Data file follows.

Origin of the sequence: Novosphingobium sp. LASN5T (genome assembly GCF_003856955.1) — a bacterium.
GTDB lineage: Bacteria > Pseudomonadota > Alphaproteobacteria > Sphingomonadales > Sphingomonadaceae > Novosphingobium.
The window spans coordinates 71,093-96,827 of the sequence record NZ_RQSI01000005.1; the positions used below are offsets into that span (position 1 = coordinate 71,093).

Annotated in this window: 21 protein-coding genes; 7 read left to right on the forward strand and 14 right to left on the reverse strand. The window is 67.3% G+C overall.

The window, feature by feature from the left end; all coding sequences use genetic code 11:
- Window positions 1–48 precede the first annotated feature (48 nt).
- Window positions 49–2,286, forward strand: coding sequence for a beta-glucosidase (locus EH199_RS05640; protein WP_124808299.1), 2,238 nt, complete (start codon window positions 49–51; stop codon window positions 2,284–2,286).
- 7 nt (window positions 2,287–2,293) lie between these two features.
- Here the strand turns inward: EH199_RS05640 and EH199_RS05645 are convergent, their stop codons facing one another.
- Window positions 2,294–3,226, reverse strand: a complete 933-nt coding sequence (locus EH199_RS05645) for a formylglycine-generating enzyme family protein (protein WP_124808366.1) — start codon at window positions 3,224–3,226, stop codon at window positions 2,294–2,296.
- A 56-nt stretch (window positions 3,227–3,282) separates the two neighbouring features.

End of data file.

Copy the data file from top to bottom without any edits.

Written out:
Origin of the sequence: Novosphingobium sp. LASN5T (genome assembly GCF_003856955.1) — a bacterium.
GTDB lineage: Bacteria > Pseudomonadota > Alphaproteobacteria > Sphingomonadales > Sphingomonadaceae > Novosphingobium.
The window spans coordinates 71,093-96,827 of the sequence record NZ_RQSI01000005.1; the positions used below are offsets into that span (position 1 = coordinate 71,093).

Annotated in this window: 21 protein-coding genes; 7 read left to right on the forward strand and 14 right to left on the reverse strand. The window is 67.3% G+C overall.

The window, feature by feature from the left end; all coding sequences use genetic code 11:
- Window positions 1–48 precede the first annotated feature (48 nt).
- Window positions 49–2,286, forward strand: coding sequence for a beta-glucosidase (locus EH199_RS05640; protein WP_124808299.1), 2,238 nt, complete (start codon window positions 49–51; stop codon window positions 2,284–2,286).
- 7 nt (window positions 2,287–2,293) lie between these two features.
- Here the strand turns inward: EH199_RS05640 and EH199_RS05645 are convergent, their stop codons facing one another.
- Window positions 2,294–3,226, reverse strand: a complete 933-nt coding sequence (locus EH199_RS05645) for a formylglycine-generating enzyme family protein (protein WP_124808366.1) — start codon at window positions 3,224–3,226, stop codon at window positions 2,294–2,296.
- A 56-nt stretch (window positions 3,227–3,282) separates the two neighbouring features.